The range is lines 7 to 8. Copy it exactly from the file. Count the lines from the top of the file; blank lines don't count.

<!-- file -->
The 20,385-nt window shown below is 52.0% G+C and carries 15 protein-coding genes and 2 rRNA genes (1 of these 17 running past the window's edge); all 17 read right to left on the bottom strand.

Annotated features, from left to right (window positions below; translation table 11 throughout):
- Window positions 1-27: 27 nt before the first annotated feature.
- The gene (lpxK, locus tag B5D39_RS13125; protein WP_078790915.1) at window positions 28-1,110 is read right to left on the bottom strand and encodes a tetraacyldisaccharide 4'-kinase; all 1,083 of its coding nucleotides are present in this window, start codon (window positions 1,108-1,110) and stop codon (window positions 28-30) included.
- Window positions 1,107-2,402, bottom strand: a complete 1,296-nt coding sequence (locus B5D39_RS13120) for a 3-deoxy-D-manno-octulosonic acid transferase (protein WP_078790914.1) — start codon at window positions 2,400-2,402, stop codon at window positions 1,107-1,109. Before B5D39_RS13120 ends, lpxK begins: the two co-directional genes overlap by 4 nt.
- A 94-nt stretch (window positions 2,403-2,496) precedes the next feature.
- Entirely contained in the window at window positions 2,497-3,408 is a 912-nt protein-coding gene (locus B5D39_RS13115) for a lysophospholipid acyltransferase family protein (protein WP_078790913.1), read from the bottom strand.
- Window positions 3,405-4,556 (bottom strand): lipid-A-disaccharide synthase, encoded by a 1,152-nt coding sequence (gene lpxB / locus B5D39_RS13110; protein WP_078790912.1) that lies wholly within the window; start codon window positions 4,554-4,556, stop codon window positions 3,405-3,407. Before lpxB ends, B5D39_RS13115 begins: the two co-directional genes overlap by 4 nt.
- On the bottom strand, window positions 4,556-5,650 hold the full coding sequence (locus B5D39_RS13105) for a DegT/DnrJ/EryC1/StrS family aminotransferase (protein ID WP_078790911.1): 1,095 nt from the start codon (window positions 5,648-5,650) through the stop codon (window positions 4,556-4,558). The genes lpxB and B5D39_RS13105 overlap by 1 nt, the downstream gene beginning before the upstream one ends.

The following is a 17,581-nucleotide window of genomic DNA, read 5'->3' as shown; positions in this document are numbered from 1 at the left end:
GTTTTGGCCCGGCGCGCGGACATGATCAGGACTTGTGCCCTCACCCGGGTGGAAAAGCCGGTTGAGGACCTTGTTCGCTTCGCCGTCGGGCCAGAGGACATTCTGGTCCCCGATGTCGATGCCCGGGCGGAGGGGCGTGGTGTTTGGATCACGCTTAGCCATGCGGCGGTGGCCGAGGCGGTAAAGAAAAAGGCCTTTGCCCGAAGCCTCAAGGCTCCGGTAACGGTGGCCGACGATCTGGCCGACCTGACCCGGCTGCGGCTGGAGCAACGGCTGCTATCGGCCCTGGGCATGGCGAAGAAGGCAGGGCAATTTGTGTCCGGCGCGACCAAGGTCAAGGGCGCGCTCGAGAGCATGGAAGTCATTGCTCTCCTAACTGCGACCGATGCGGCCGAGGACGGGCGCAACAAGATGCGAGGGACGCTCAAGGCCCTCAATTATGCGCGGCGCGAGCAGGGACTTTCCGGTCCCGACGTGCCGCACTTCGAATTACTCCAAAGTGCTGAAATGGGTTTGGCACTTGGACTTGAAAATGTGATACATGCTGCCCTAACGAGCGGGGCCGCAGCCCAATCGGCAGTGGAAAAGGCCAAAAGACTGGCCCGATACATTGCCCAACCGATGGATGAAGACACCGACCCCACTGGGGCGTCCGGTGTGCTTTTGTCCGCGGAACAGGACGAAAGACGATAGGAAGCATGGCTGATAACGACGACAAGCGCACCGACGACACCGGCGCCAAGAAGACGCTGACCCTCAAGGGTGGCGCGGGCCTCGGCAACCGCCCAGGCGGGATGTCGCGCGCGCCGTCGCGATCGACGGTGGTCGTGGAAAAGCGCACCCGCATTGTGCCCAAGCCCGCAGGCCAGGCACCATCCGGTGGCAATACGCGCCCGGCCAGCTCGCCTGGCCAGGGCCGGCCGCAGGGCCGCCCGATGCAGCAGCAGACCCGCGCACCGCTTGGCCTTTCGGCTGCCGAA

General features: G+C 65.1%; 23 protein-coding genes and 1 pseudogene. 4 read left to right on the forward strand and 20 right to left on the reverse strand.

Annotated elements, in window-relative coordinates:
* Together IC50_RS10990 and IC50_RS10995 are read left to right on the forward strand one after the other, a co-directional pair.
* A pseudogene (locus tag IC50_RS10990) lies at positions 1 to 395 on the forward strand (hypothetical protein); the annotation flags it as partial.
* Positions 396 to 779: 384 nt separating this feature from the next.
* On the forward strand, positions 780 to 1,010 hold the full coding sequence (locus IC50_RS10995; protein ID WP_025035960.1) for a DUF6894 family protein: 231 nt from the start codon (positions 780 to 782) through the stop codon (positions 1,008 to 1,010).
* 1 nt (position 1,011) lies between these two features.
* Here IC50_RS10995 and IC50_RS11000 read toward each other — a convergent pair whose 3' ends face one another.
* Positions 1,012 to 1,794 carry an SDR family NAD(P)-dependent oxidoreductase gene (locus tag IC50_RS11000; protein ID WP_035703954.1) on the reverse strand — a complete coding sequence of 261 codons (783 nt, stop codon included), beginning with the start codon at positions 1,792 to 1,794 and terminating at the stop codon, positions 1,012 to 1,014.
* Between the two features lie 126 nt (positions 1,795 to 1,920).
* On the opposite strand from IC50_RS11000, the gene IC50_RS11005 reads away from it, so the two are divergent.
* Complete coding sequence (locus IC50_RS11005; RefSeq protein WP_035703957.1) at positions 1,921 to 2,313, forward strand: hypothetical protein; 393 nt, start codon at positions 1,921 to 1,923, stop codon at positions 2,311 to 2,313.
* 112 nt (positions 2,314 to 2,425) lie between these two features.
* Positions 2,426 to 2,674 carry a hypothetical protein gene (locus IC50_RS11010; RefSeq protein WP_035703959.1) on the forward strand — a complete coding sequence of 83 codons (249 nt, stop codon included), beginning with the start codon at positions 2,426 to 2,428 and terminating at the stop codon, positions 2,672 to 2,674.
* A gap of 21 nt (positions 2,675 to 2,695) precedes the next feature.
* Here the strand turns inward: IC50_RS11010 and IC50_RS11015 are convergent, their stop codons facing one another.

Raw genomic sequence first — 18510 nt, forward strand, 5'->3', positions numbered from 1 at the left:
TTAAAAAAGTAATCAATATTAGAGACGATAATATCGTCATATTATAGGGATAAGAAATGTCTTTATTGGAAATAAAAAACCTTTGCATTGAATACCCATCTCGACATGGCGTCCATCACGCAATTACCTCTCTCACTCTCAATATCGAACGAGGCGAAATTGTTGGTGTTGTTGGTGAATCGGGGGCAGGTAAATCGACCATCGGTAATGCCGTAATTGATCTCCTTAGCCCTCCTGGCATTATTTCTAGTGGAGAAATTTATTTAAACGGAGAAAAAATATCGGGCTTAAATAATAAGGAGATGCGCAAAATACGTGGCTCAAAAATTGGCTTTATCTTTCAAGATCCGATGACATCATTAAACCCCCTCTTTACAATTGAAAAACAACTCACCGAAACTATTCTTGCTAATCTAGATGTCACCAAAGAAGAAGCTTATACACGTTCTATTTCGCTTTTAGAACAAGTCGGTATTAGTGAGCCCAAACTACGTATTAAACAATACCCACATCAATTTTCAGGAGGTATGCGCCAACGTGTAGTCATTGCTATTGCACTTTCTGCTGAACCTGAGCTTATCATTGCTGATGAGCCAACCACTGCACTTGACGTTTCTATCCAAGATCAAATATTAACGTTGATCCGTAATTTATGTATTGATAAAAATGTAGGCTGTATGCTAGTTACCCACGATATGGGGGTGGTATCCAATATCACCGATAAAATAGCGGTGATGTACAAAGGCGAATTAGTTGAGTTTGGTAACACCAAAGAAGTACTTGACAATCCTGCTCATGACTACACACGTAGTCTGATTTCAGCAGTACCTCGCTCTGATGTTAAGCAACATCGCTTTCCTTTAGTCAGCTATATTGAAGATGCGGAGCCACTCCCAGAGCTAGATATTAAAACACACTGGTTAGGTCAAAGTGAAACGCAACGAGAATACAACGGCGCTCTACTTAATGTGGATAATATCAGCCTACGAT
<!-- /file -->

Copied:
- Entirely contained in the window at window positions 2,497-3,408 is a 912-nt protein-coding gene (locus B5D39_RS13115) for a lysophospholipid acyltransferase family protein (protein WP_078790913.1), read from the bottom strand.
- Window positions 3,405-4,556 (bottom strand): lipid-A-disaccharide synthase, encoded by a 1,152-nt coding sequence (gene lpxB / locus B5D39_RS13110; protein WP_078790912.1) that lies wholly within the window; start codon window positions 4,554-4,556, stop codon window positions 3,405-3,407. Before lpxB ends, B5D39_RS13115 begins: the two co-directional genes overlap by 4 nt.